Author: Kari Kagan, Psy.D.
All of us encounter problems in our lives. Problems can range from as simple as figuring out how to change a light bulb to as complex as figuring out how to help a family member who is struggling with mental illness. Not all problems are going to be solvable immediately, or ever. For those problems, there is a different set of strategies to help cope with issues we cannot fix. I encourage you to read more about acceptance here. For those problems that we are able to solve, it is important to take steps toward figuring out how to deal with them as soon as possible. When problems linger and remain unresolved, they can contribute to an increase in anxiety, depression, sleep issues, and other distressing symptoms. Further, as more problems build up, people can feel overwhelmed and engage in unhelpful behaviors that only further distress, such as avoiding dealing with the problems or turning to substances to help them “forget.” As such, this blog aims to provide a step-by-step guide to problem solving that can be applied to any problem, big or small. Below I will walk you through a tool that comes from the DBT Skills Training Manual and will use an example to help demonstrate how to use it.
Figure out what the problem is and describe the situation. Be specific.
Example: I have two different work projects due on the same day. I am worried I will get fired if I ask for an extension on one of them.
Check the facts to be sure you have the right problem situation. The problem to be solved should be based on the facts of a situation, not on parts of a situation that you cannot know for sure, such as what someone is thinking or feeling.
Example: It is a fact that I have two work projects due on the same day as both of my managers told me when they want the project sent to them by. My worry about getting fired is not based in facts but more in my fear of what could happen if I don’t meet expectations.
Identify your goal in solving the problem.
- What needs to happen or change for you to feel ok?
- Keep it simple, and choose something that can realistically happen.
Example: My goal is to try to get an extension on one of the projects in order to allow me the time to do both the projects with full effort and to help reduce my stress levels.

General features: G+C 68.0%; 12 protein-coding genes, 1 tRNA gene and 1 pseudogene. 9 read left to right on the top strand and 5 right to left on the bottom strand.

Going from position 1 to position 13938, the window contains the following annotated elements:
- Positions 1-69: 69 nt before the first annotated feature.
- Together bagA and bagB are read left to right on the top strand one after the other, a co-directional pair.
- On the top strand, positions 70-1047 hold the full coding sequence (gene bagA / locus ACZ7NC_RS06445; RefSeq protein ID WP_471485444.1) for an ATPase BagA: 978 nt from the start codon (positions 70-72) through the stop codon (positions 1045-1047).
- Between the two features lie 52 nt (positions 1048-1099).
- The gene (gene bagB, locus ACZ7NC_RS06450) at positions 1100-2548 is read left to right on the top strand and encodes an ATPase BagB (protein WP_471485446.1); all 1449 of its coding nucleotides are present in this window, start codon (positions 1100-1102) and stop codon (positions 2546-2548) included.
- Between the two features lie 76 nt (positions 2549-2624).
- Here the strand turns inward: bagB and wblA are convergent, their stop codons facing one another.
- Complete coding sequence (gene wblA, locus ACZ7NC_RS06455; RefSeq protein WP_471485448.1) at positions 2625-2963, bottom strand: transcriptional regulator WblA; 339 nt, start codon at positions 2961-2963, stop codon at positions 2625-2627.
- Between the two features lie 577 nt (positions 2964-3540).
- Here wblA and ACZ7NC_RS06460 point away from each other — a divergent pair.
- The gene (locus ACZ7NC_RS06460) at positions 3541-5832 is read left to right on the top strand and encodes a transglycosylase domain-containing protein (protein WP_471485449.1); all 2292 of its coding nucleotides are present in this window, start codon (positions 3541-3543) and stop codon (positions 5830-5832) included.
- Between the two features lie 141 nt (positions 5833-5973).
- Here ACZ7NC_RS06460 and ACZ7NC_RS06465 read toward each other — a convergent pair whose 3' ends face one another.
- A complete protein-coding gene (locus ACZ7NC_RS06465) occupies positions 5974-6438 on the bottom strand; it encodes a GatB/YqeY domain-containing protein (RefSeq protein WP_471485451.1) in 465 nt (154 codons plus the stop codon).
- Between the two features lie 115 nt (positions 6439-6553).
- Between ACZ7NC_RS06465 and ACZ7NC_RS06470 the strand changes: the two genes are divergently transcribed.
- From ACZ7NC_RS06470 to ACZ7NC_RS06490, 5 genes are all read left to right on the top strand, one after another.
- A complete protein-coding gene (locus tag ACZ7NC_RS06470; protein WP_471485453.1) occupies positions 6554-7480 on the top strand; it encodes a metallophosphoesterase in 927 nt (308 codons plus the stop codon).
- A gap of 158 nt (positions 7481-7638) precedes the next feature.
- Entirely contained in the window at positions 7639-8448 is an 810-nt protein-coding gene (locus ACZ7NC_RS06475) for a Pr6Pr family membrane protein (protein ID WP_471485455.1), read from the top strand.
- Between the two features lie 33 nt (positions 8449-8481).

Brainstorm lots of solutions.
- Think of as many solutions as you can. Ask for suggestions from people you trust.
- Do not be critical of any ideas at first. (Wait for Step 5 to evaluate ideas.)
Choose a solution that fits the goal and is likely to work.
- If you are unsure, choose two solutions that look good.
- Do pros and cons to compare the solutions.
- Choose the best to try first.
Example: I am most interested in options 4 and 5
The pros and cons of option 4:
*I will start with option 4 then try option 5 if option 4 doesn’t work.
Put the solution into action.
- It might be helpful to write out a step-by-step plan for how to take action on the solution.
- Take the first step, and then the second . . .
Email managers to set up a meeting to ask for extension
Explain that I have 2 projects due on the same day and more time would be helpful to be able to do the best job I can on each project
Negotiate a reasonable extension that still gets the projects complete in a timely manner
- Evaluate the results of using the solution.
- If it worked, great! Problem solved. If it didn’t work, go back to step 5 and choose a new solution to try.
Example: The first option worked! My managers understood and I was able to get an extension on one of the projects.
To get comfortable with this tool, I encourage you to try it on a relatively simple problem. Even if you think you know the solution without going through all of the steps, practicing using the step-by-step model could help you apply it to the more complex problems that are difficult to solve. If you are struggling to solve problems in your life or are feeling overwhelmed throughout the process, I encourage you contact us or other professional help to learn how to better manage problems.
Diana Gordon, Psy.D., Kari Kagan Psy.D., and Katie Leoni, Psy.D.
Drs. Gordon, Kagan, and Leoni practice psychotherapy in downtown San Francisco and Oakland. Their areas of expertise include anxiety, sleep, stress, depression, and addiction. They blog about these topics to provide research-based information about common problems and strategies to help manage them.